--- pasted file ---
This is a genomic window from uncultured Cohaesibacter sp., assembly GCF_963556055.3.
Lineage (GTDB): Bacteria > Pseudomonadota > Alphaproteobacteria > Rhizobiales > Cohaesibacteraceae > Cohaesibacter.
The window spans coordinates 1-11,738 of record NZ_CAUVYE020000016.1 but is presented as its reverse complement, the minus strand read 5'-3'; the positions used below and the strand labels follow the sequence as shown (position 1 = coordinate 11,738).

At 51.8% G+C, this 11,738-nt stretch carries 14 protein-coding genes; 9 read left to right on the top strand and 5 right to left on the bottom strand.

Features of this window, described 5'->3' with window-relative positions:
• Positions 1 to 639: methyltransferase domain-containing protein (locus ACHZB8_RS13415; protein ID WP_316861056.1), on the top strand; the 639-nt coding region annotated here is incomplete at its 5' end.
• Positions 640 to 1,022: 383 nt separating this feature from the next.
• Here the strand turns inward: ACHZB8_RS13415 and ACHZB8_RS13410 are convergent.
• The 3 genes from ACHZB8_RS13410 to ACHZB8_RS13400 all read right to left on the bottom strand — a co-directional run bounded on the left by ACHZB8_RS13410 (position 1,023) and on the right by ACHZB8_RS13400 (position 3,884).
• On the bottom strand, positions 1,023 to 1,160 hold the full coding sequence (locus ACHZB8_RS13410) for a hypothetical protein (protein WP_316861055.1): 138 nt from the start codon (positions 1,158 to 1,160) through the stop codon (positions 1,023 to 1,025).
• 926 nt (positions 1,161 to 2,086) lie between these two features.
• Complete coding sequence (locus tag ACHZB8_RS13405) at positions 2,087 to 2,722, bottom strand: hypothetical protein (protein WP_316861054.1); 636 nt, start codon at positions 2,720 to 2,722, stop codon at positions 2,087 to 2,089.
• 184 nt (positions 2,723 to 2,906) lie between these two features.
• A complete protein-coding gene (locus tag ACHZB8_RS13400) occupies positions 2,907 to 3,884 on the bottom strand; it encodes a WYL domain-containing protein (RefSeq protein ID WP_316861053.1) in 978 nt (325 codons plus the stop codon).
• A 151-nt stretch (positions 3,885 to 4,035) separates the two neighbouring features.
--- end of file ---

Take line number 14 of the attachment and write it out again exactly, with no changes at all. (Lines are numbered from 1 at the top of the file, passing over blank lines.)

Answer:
• A complete protein-coding gene (locus tag ACHZB8_RS13400) occupies positions 2,907 to 3,884 on the bottom strand; it encodes a WYL domain-containing protein (RefSeq protein ID WP_316861053.1) in 978 nt (325 codons plus the stop codon).